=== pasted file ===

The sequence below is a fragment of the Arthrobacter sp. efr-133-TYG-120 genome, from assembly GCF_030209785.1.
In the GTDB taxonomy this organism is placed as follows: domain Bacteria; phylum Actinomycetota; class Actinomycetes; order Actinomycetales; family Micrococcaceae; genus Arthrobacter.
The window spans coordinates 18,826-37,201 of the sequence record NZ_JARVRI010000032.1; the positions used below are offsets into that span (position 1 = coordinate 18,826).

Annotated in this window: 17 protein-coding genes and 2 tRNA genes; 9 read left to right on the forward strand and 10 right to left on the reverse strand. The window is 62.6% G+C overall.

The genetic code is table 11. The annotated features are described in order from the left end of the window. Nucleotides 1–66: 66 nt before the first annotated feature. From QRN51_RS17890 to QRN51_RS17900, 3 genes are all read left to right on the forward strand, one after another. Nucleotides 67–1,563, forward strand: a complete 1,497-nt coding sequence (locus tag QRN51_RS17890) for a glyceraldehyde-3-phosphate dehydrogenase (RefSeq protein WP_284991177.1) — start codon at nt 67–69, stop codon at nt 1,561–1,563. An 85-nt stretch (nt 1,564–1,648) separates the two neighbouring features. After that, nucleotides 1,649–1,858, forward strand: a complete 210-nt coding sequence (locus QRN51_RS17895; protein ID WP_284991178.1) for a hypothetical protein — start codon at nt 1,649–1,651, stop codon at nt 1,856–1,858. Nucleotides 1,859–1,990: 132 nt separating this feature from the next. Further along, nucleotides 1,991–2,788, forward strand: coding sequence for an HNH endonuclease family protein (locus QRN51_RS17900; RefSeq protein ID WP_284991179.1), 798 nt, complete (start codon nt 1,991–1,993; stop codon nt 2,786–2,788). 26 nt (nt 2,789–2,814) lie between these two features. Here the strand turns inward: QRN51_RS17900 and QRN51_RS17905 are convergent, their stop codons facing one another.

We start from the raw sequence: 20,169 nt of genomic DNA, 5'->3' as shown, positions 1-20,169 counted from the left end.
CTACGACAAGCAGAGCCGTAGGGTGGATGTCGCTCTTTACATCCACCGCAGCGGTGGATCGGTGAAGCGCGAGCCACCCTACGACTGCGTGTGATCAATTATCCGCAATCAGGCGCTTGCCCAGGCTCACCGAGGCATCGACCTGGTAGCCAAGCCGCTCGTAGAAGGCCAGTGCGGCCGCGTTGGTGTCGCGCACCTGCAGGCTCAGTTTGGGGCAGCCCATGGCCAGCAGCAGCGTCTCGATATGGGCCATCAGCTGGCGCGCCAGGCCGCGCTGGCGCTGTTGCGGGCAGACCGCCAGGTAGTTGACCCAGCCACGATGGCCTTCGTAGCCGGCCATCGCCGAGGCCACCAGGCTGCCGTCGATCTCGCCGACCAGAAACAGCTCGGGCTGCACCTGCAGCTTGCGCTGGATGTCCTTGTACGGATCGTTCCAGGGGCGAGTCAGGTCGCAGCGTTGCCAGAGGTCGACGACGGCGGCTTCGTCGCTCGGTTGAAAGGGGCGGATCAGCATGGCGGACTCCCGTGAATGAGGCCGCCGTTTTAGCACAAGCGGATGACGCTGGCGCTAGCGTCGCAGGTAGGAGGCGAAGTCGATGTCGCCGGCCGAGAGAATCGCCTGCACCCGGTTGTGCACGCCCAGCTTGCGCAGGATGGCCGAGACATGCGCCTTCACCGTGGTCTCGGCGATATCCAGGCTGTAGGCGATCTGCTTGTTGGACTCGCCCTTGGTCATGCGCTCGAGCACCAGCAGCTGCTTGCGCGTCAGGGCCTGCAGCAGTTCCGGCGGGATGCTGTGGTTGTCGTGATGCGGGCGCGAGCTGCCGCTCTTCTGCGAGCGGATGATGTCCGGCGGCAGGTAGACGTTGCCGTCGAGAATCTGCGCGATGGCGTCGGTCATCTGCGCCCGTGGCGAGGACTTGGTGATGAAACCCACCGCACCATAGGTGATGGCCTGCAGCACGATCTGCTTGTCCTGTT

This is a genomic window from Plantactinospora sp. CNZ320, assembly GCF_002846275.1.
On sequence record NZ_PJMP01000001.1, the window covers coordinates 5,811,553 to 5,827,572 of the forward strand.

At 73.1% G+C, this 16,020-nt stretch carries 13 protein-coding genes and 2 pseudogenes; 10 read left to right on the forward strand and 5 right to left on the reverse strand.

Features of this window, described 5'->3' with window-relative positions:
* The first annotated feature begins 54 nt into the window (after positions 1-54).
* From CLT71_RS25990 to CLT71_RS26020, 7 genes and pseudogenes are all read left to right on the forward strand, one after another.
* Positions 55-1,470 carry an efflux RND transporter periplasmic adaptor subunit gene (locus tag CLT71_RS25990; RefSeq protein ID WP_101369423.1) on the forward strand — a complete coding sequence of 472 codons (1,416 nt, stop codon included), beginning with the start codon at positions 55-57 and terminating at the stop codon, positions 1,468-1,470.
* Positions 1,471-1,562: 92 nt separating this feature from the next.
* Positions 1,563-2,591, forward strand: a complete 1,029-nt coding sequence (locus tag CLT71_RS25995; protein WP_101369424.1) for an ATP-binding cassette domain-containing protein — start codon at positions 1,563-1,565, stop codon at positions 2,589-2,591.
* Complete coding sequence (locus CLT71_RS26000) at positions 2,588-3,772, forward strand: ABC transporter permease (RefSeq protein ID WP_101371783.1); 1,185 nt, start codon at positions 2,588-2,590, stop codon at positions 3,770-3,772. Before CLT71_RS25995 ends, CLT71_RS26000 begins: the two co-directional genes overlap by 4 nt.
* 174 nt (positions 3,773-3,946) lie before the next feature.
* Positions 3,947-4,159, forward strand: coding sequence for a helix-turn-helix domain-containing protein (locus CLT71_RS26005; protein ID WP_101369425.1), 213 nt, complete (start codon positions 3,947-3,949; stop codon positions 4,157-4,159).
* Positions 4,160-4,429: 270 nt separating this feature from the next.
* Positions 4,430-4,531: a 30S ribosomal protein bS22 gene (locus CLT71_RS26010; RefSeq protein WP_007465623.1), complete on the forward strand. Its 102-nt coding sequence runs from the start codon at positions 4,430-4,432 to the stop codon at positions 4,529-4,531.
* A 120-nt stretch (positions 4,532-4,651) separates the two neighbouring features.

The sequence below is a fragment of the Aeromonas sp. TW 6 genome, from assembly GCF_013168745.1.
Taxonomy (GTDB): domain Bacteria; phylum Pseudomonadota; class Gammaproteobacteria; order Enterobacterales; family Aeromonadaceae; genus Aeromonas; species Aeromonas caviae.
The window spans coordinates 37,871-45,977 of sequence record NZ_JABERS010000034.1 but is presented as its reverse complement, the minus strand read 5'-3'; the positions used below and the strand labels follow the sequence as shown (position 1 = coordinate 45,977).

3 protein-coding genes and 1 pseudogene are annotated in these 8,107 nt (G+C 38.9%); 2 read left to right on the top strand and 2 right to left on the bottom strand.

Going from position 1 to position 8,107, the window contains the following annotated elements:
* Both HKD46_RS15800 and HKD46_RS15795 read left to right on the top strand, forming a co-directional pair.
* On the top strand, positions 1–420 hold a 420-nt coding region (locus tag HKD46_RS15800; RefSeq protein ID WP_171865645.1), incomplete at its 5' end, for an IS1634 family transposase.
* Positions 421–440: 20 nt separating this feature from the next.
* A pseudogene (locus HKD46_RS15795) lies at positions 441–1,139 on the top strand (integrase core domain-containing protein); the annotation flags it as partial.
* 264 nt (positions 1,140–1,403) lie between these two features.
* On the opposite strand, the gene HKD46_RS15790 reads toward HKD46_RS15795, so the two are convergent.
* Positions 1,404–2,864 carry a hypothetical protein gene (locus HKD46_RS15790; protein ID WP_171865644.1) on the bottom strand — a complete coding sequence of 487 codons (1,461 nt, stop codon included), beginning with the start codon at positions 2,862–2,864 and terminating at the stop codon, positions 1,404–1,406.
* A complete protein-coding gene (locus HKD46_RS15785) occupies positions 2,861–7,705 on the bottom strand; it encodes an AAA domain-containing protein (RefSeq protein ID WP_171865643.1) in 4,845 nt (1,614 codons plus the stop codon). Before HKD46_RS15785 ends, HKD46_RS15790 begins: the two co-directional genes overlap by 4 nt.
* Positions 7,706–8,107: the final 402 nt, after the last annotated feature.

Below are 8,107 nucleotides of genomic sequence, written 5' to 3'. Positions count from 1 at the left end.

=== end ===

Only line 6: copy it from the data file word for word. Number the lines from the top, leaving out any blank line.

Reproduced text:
We start from the raw sequence: 20,169 nt of genomic DNA, 5'->3' as shown, positions 1-20,169 counted from the left end.